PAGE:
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U.S. housing starts edge up in August, falling short of expectations

Land PriceHouse BuildingFreddie Mac

New housing starts were nearly flat in August compared with July, suggesting builders may be taking a breather as the housing recovery matures.

Housing starts last month reached a seasonally adjusted annual rate of 891,000 units last month, up 0.9% from July. Despite the meager one-month improvement, August's rate was up 19% from the same month last year.

Excluding apartment building, which tends to be more volatile, starts for single-family homes were up a healthy 7% from July.

IN DEPTH: Five key takeaways on America's housing market 

IHS Global Insight economists Patrick Newport and Stephanie Karol nevertheless called the report a disappointment. They said given weather patterns over the summer, a sizable bounce-back in new construction had been expected in August.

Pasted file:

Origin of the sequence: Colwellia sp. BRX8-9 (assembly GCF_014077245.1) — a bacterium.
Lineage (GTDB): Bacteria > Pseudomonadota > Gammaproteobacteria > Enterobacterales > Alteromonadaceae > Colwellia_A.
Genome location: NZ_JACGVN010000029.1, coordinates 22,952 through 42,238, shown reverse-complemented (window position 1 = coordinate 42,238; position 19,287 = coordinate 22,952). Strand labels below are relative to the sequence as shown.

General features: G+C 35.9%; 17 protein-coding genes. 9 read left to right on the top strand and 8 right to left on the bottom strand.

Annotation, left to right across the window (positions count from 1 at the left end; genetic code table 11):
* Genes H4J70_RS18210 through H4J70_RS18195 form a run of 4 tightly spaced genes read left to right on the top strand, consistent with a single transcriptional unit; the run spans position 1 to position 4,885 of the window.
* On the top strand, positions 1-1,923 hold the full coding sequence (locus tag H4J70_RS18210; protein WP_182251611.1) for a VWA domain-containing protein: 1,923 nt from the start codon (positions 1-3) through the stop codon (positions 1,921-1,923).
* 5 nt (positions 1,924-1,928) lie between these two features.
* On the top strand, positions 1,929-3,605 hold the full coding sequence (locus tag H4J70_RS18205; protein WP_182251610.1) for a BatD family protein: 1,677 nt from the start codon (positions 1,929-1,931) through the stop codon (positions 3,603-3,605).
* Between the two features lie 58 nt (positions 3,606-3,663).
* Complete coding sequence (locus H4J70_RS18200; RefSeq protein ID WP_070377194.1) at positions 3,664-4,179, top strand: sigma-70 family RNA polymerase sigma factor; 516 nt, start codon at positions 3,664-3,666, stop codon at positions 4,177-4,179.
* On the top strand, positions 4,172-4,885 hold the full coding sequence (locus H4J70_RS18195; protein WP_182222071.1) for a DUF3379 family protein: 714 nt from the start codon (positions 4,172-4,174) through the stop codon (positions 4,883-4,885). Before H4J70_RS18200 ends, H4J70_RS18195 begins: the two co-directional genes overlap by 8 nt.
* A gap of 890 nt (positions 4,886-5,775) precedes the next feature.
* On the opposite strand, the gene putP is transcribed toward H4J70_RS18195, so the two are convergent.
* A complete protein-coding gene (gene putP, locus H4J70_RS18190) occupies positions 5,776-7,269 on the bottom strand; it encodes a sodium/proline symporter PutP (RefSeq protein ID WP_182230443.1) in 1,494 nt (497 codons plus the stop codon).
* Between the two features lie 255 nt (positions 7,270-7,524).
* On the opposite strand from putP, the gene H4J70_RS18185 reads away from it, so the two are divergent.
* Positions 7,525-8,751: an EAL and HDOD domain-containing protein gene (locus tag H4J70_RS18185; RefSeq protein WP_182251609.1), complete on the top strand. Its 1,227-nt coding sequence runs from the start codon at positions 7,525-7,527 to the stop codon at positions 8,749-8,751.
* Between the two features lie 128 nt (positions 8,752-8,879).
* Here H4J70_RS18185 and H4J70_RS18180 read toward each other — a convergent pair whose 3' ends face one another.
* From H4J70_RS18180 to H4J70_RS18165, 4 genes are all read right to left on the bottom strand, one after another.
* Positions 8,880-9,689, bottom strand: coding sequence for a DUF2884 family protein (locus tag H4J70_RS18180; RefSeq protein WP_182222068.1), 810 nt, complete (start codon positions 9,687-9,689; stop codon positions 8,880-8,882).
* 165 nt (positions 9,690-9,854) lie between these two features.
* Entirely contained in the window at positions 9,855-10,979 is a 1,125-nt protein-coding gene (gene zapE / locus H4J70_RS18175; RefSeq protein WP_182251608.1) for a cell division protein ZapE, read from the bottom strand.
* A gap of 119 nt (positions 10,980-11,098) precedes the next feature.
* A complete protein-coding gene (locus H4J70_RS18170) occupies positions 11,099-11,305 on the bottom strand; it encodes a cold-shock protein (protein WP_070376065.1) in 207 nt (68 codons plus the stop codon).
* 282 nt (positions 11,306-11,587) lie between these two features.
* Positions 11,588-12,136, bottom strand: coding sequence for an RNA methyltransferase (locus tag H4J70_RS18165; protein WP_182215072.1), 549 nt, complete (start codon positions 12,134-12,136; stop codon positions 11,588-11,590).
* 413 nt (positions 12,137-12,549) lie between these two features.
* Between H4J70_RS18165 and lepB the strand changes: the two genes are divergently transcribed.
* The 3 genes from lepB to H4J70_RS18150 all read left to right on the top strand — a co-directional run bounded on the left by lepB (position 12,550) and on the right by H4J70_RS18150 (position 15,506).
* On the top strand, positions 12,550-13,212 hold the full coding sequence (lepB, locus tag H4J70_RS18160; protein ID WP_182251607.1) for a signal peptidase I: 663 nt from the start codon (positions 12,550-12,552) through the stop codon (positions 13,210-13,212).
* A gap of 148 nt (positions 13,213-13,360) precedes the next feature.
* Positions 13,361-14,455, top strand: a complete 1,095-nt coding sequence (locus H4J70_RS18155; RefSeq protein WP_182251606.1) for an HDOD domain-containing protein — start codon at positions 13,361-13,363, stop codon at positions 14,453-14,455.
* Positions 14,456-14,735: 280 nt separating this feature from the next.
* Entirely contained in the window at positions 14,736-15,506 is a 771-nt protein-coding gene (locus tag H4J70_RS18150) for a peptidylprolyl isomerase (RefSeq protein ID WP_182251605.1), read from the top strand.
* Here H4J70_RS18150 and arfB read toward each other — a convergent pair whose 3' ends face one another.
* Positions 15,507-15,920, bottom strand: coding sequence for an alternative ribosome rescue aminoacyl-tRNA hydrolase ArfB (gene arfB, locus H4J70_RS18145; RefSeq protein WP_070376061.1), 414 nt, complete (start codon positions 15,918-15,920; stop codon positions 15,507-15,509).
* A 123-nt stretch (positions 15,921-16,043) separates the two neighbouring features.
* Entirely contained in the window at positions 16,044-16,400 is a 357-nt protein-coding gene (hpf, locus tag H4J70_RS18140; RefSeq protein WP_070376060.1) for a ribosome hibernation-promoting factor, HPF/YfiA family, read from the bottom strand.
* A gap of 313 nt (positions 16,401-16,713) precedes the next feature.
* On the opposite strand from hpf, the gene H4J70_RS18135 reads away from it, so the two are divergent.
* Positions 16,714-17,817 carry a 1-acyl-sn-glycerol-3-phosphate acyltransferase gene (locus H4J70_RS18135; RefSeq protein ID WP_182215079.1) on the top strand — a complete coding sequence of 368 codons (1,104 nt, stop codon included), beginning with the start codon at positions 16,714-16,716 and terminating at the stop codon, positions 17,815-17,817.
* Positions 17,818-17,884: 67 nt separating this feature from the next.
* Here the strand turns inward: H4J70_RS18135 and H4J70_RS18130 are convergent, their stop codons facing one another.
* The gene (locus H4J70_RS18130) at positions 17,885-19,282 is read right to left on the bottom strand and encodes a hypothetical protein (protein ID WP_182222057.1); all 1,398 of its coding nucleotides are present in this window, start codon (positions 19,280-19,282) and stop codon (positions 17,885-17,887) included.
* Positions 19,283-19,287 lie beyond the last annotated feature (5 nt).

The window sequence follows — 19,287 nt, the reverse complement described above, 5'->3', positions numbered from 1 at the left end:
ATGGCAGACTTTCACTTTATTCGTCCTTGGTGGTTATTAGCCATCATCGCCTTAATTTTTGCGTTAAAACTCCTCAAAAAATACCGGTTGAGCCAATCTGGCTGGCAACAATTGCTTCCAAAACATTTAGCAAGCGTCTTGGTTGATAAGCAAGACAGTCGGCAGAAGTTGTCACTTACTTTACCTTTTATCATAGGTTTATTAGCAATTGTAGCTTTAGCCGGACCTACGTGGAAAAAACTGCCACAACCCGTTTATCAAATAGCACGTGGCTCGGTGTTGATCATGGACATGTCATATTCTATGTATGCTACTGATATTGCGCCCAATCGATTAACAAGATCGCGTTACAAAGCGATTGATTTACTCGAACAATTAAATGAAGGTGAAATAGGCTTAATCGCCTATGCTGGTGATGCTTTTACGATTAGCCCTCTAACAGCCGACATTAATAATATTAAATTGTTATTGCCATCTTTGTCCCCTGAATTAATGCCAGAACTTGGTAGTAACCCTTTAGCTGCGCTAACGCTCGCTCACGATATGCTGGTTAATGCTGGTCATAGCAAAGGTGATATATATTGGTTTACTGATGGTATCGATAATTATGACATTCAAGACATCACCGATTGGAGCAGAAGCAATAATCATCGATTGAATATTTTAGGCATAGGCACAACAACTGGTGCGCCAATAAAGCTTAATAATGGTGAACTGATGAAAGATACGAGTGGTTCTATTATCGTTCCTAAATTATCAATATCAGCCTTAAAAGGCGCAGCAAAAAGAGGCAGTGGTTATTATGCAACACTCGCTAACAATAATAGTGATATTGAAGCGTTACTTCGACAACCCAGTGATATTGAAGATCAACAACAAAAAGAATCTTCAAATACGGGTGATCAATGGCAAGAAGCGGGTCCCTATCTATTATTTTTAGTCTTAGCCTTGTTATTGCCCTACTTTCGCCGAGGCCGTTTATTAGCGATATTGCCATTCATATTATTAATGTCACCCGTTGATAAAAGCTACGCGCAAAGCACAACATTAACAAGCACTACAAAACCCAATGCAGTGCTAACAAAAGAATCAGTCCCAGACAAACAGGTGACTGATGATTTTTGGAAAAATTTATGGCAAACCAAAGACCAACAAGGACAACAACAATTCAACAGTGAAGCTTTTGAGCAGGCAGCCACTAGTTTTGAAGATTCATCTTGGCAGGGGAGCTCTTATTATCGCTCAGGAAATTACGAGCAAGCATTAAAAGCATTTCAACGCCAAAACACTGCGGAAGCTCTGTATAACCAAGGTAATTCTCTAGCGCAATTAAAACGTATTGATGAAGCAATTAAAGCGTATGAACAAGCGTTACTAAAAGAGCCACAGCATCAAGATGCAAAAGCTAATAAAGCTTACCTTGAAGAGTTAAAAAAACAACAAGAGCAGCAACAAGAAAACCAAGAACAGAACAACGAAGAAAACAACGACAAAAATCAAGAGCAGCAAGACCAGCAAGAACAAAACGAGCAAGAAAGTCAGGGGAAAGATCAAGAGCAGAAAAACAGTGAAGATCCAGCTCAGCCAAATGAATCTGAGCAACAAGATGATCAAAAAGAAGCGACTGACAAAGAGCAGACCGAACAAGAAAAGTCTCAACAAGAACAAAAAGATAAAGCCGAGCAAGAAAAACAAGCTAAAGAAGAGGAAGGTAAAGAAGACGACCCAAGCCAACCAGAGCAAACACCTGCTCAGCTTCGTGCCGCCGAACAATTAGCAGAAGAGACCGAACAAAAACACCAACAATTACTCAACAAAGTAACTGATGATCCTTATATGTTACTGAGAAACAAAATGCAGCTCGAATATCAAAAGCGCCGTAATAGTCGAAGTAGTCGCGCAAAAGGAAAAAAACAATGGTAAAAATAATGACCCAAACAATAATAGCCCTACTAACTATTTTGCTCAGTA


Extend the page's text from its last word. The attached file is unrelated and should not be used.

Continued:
“Should we be concerned about the new construction market?” the economists wrote. “Concerned, yes, but not too concerned yet.”

They noted that the number of new households is increasing, meaning that demand should be outstripping supply. Furthermore, builders remain relatively optimistic about the future.

The number of building permits, often considered a more reliable indicator, declined 3.8% in August from the prior month but was up 11% from a year earlier. New permits were issued at a seasonally adjusted annual rate of 918,000 units.

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